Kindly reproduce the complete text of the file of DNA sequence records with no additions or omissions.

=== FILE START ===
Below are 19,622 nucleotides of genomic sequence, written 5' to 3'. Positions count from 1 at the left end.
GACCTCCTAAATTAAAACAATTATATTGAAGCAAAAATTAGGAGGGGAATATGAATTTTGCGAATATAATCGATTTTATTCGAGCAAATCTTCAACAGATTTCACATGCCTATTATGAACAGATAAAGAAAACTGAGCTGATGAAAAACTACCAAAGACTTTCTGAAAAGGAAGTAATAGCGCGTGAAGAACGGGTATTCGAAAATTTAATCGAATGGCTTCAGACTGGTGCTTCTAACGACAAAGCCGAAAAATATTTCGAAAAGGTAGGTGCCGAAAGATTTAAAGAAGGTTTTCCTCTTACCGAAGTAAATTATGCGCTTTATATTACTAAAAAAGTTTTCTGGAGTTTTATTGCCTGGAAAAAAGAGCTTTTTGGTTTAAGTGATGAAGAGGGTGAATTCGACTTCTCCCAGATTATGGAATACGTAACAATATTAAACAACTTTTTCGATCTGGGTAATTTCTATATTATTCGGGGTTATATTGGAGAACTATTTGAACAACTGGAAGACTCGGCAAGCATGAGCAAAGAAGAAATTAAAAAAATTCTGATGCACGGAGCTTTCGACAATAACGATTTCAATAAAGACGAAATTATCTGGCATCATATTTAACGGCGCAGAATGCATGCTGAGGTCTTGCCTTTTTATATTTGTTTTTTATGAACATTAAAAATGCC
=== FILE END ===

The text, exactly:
Below are 19,622 nucleotides of genomic sequence, written 5' to 3'. Positions count from 1 at the left end.
GACCTCCTAAATTAAAACAATTATATTGAAGCAAAAATTAGGAGGGGAATATGAATTTTGCGAATATAATCGATTTTATTCGAGCAAATCTTCAACAGATTTCACATGCCTATTATGAACAGATAAAGAAAACTGAGCTGATGAAAAACTACCAAAGACTTTCTGAAAAGGAAGTAATAGCGCGTGAAGAACGGGTATTCGAAAATTTAATCGAATGGCTTCAGACTGGTGCTTCTAACGACAAAGCCGAAAAATATTTCGAAAAGGTAGGTGCCGAAAGATTTAAAGAAGGTTTTCCTCTTACCGAAGTAAATTATGCGCTTTATATTACTAAAAAAGTTTTCTGGAGTTTTATTGCCTGGAAAAAAGAGCTTTTTGGTTTAAGTGATGAAGAGGGTGAATTCGACTTCTCCCAGATTATGGAATACGTAACAATATTAAACAACTTTTTCGATCTGGGTAATTTCTATATTATTCGGGGTTATATTGGAGAACTATTTGAACAACTGGAAGACTCGGCAAGCATGAGCAAAGAAGAAATTAAAAAAATTCTGATGCACGGAGCTTTCGACAATAACGATTTCAATAAAGACGAAATTATCTGGCATCATATTTAACGGCGCAGAATGCATGCTGAGGTCTTGCCTTTTTATATTTGTTTTTTATGAACATTAAAAATGCC